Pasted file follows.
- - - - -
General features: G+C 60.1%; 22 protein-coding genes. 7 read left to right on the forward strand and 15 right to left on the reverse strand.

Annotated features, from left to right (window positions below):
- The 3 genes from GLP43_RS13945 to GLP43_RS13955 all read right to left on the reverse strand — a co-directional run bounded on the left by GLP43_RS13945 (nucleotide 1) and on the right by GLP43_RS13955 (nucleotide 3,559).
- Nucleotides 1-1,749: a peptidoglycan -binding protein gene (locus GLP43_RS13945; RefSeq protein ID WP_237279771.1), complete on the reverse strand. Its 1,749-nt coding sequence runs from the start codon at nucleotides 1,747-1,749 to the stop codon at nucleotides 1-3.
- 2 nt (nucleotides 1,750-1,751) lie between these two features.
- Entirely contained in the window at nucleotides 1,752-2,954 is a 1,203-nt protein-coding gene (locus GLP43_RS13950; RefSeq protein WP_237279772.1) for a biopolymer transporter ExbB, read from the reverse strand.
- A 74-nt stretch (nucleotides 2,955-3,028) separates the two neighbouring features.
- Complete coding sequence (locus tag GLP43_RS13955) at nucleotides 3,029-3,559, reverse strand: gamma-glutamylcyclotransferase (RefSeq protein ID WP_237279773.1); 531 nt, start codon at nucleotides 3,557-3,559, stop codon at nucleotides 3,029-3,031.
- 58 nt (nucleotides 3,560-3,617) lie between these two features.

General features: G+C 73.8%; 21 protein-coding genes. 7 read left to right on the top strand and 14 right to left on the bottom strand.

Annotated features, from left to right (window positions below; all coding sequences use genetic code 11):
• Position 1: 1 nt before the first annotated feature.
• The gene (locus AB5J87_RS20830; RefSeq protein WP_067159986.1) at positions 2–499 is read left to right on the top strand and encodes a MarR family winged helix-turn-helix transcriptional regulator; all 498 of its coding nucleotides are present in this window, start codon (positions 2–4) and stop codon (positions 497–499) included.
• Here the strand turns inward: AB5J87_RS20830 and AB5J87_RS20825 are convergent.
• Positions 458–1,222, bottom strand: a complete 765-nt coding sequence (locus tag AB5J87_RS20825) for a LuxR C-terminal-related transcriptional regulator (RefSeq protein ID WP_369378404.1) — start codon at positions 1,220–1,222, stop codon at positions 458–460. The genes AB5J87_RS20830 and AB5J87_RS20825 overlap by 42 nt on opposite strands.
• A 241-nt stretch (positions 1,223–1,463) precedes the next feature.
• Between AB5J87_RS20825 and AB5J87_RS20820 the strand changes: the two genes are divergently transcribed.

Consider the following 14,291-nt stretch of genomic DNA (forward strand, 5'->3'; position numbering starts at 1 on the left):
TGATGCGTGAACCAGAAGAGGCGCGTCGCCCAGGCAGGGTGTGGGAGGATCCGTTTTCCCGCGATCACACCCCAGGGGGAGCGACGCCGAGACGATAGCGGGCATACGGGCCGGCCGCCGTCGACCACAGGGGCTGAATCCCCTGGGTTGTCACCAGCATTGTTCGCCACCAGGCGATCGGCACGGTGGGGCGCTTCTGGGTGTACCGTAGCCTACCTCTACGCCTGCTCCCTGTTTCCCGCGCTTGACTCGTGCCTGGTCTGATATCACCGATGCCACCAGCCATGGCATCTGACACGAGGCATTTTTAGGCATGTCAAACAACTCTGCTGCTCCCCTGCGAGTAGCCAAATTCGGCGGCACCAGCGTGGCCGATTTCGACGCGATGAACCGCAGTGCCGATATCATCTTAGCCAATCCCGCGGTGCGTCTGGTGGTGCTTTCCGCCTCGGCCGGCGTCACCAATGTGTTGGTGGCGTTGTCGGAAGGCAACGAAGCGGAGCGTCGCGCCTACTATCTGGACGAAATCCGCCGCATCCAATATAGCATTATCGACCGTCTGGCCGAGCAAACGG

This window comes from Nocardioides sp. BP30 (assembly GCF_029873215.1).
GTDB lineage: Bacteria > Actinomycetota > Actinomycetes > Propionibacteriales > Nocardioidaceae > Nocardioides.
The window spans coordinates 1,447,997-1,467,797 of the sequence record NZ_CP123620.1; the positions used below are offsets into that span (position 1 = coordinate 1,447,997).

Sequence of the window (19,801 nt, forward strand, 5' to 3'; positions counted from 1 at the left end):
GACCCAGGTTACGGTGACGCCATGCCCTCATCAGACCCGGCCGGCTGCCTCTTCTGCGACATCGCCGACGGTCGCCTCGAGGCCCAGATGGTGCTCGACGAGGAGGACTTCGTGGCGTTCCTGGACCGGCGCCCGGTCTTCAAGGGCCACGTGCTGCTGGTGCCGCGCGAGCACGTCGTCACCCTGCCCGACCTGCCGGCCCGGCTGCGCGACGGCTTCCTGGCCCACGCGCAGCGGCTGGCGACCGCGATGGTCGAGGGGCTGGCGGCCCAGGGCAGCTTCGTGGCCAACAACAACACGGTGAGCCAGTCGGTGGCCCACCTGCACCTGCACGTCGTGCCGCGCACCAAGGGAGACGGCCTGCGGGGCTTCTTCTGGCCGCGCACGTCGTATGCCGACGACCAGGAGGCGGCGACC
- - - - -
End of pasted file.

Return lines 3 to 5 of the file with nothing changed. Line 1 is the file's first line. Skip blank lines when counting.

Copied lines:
- The 3 genes from GLP43_RS13945 to GLP43_RS13955 all read right to left on the reverse strand — a co-directional run bounded on the left by GLP43_RS13945 (nucleotide 1) and on the right by GLP43_RS13955 (nucleotide 3,559).
- Nucleotides 1-1,749: a peptidoglycan -binding protein gene (locus GLP43_RS13945; RefSeq protein ID WP_237279771.1), complete on the reverse strand. Its 1,749-nt coding sequence runs from the start codon at nucleotides 1,747-1,749 to the stop codon at nucleotides 1-3.
- 2 nt (nucleotides 1,750-1,751) lie between these two features.